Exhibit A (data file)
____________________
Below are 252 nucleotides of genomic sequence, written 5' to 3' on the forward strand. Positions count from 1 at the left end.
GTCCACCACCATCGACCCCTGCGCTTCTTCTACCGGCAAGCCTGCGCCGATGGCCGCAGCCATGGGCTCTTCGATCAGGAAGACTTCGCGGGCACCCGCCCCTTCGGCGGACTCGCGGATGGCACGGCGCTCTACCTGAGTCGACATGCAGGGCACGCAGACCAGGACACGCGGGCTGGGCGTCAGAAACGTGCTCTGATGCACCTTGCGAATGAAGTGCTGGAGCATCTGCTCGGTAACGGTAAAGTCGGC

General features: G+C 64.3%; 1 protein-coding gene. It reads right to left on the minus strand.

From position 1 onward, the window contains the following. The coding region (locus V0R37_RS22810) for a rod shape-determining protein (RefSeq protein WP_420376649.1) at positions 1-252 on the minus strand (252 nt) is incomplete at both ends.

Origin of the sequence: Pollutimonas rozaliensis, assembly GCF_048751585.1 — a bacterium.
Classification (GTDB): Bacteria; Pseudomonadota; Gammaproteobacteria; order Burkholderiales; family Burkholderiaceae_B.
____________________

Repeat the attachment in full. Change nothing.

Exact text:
Below are 252 nucleotides of genomic sequence, written 5' to 3' on the forward strand. Positions count from 1 at the left end.
GTCCACCACCATCGACCCCTGCGCTTCTTCTACCGGCAAGCCTGCGCCGATGGCCGCAGCCATGGGCTCTTCGATCAGGAAGACTTCGCGGGCACCCGCCCCTTCGGCGGACTCGCGGATGGCACGGCGCTCTACCTGAGTCGACATGCAGGGCACGCAGACCAGGACACGCGGGCTGGGCGTCAGAAACGTGCTCTGATGCACCTTGCGAATGAAGTGCTGGAGCATCTGCTCGGTAACGGTAAAGTCGGC

General features: G+C 64.3%; 1 protein-coding gene. It reads right to left on the minus strand.

From position 1 onward, the window contains the following. The coding region (locus V0R37_RS22810) for a rod shape-determining protein (RefSeq protein WP_420376649.1) at positions 1-252 on the minus strand (252 nt) is incomplete at both ends.

Origin of the sequence: Pollutimonas rozaliensis, assembly GCF_048751585.1 — a bacterium.
Classification (GTDB): Bacteria; Pseudomonadota; Gammaproteobacteria; order Burkholderiales; family Burkholderiaceae_B.